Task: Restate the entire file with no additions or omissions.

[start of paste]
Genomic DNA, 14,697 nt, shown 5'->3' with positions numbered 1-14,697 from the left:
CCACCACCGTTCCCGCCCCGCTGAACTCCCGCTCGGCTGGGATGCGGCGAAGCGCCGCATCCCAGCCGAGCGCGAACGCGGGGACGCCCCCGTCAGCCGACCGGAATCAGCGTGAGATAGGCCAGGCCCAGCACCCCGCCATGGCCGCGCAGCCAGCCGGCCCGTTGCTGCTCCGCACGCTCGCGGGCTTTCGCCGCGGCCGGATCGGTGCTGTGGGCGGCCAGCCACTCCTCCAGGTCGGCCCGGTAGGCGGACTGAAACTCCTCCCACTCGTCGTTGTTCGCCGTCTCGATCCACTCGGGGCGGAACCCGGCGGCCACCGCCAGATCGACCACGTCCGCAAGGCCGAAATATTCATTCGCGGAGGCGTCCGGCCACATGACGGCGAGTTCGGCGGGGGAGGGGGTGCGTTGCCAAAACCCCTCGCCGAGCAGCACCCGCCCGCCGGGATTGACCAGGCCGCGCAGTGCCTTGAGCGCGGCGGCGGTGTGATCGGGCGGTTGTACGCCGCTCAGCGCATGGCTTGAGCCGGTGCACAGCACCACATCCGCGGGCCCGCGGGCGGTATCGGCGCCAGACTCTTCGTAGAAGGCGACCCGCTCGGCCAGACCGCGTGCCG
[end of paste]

Genomic DNA, 14,697 nt, shown 5'->3' with positions numbered 1-14,697 from the left:
CCACCACCGTTCCCGCCCCGCTGAACTCCCGCTCGGCTGGGATGCGGCGAAGCGCCGCATCCCAGCCGAGCGCGAACGCGGGGACGCCCCCGTCAGCCGACCGGAATCAGCGTGAGATAGGCCAGGCCCAGCACCCCGCCATGGCCGCGCAGCCAGCCGGCCCGTTGCTGCTCCGCACGCTCGCGGGCTTTCGCCGCGGCCGGATCGGTGCTGTGGGCGGCCAGCCACTCCTCCAGGTCGGCCCGGTAGGCGGACTGAAACTCCTCCCACTCGTCGTTGTTCGCCGTCTCGATCCACTCGGGGCGGAACCCGGCGGCCACCGCCAGATCGACCACGTCCGCAAGGCCGAAATATTCATTCGCGGAGGCGTCCGGCCACATGACGGCGAGTTCGGCGGGGGAGGGGGTGCGTTGCCAAAACCCCTCGCCGAGCAGCACCCGCCCGCCGGGATTGACCAGGCCGCGCAGTGCCTTGAGCGCGGCGGCGGTGTGATCGGGCGGTTGTACGCCGCTCAGCGCATGGCTTGAGCCGGTGCACAGCACCACATCCGCGGGCCCGCGGGCGGTATCGGCGCCAGACTCTTCGTAGAAGGCGACCCGCTCGGCCAGACCGCGTGCCG